The Digital, Culture, Media and Sport (DCMS) Committee has released its first report on the impact of Covid-19 on DCMS sectors.
MPs have said that the Government has been ‘too slow’ to respond to the needs of the DCMS sectors as a result of the coronavirus pandemic, and have underestimated the challenge our sectors face, leaving many organisations facing an “existential threat” to their survival.
They say this has come from a combination of a lack of spending power and a fundamental misunderstanding of the needs, structures, and social contribution of the cultural sectors.
The report suggested that cultural industries are facing closures and redundancies that might have been avoided, and that the Government’s £1.57 billion support package took too long to be announced.
The report also highlighted the need for tailored measures for certain creative industries, with around two thirds of those working in the music industry and theatres being self-employed.
The report’s key recommendations were based on over 660 material submissions, including submissions from SOLT & UK Theatre and include the following:
- A sector-specific recovery deal for performing arts that includes continued workforce support measures, including enhanced measures for freelancers and small companies.
- Clear, if conditional, timelines for reopening, and technological solutions to enable audiences to return without social distancing.
- Long-term structural support to rebuild audience figures and investment.
- Government should introduce flexible, sector specific versions of the CJRS and SEISS guaranteed for the creative industries until their work and income returns to sustainable levels. Any such measures should account for the differences in timeframes for the easing Covid-19 restrictions across the four nations.
- Support for the self-employed should be urgently reviewed and amended so that it covers people who have been excluded to date.
- Cut in VAT on ticket sales for theatre and live music is extended beyond January 2021, for the next three years.
- The Government should extend Theatre Tax Relief to 50% for the next three years and introduce a Music Tax Relief.
The report also noted the need for more specific timescales in the re-opening plan for theatre, acknowledging that telling venues they can re-open with only a few days’ or weeks’ notice doesn’t address the lead times for performances or the challenges of planning and implementing social distancing procedures. They recommend:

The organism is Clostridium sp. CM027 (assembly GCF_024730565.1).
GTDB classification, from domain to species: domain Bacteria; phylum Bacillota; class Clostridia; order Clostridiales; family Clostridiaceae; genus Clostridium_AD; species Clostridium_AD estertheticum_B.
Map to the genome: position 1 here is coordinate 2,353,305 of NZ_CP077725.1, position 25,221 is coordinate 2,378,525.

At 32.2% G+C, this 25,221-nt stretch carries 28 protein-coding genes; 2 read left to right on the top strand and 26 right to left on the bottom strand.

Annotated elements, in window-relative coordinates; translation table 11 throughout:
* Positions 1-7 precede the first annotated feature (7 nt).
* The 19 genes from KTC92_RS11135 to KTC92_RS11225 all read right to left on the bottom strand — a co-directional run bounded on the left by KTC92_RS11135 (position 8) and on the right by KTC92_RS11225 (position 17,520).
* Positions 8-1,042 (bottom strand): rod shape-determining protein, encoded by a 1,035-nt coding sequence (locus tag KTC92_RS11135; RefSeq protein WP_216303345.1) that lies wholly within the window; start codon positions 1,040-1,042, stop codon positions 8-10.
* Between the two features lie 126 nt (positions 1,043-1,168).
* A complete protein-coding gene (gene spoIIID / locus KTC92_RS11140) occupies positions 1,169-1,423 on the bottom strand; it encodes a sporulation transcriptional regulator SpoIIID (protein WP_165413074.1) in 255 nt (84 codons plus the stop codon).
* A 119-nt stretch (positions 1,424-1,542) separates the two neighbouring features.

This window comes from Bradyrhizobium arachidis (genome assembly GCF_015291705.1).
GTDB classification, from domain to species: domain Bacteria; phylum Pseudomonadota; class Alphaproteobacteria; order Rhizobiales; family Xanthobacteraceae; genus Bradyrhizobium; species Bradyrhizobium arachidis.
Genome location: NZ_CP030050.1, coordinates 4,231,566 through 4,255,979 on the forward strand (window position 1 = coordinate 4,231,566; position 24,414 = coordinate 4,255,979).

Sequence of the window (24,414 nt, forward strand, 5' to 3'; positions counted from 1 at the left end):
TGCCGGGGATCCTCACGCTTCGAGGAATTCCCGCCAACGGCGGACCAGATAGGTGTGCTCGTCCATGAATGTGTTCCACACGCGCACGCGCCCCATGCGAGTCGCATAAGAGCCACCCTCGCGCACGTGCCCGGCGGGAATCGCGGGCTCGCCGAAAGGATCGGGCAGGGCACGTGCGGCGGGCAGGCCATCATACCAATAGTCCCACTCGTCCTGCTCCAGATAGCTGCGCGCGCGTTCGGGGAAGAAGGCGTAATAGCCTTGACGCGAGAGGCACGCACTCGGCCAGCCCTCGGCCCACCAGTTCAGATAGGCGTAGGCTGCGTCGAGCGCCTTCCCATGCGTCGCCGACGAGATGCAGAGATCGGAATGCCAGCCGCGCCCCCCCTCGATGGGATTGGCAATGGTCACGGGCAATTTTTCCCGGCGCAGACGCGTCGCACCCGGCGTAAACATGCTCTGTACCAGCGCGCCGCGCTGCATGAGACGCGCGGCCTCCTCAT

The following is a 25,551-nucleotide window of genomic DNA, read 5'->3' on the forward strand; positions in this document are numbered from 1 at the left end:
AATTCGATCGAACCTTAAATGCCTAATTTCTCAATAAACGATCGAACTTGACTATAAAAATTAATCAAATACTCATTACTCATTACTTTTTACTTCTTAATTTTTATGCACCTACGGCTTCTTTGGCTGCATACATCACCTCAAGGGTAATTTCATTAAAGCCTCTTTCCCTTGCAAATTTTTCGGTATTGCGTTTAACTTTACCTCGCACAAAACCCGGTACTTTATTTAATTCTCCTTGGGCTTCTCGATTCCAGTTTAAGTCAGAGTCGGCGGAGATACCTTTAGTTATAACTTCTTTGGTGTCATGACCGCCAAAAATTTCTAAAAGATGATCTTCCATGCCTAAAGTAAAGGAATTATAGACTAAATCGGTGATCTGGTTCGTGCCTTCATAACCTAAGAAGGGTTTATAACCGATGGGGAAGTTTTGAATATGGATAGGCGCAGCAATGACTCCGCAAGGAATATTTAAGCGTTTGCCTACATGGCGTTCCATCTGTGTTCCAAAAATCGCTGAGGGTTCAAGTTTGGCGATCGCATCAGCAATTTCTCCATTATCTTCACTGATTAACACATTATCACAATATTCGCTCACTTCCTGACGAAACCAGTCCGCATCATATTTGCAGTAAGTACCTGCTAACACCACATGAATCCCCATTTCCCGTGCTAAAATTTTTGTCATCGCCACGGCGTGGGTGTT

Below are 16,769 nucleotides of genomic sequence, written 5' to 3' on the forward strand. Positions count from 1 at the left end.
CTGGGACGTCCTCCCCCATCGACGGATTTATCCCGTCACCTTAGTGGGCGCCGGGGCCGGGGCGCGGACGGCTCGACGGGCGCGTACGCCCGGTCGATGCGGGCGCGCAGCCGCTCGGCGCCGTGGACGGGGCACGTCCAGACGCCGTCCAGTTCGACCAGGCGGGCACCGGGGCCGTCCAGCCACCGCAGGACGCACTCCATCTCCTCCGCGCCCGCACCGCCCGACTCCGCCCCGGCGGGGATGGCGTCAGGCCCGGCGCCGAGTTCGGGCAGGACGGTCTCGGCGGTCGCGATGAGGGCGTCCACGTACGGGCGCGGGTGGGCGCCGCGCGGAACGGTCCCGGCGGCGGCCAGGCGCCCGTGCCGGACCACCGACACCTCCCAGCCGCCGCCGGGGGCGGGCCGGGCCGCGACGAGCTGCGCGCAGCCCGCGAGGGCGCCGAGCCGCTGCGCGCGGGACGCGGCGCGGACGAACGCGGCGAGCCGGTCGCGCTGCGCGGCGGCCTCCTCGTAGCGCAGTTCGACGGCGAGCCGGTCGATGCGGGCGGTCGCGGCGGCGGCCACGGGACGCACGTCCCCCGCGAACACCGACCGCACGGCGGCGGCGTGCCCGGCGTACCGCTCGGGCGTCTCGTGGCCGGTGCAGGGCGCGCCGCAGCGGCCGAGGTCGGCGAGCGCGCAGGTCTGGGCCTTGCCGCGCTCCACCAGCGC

- Government should publish a ‘no earlier than’ date for stage five of its plan to reopen performing arts venues.
- Cultural Renewal Taskforce must co-ordinate cross-sector work on technological solutions for mass gatherings, ensuring the sports and entertainment sectors work together, alongside NHS Test and Trace, to develop a universal, technological solution to enable the safe return of ticket holders to events.
Julian Bird, Chief Executive of Society Of London Theatre and UK Theatre said:
“We welcome this new report from the DCMS Select committee, especially their key recommendations. We wholeheartedly support the report’s call for Government to publish a “no earlier than” date now for stage five of the plan to reopen performing arts venues. Telling venues they can reopen with just a few days’ or weeks’ notice does not address the lead times for performance, the challenges of social distancing or the concerns about audience behaviours.
“We also support the report’s recommendation to cut VAT on ticket sales for theatre beyond January 2021 and for Government to extend Theatre Tax Relief to 50% for the next three years. We continue to work collaboratively with the Cultural Renewal Taskforce to co-ordinate cross-sector work and explore technological solutions to enable the safe return of ticket holders to events.”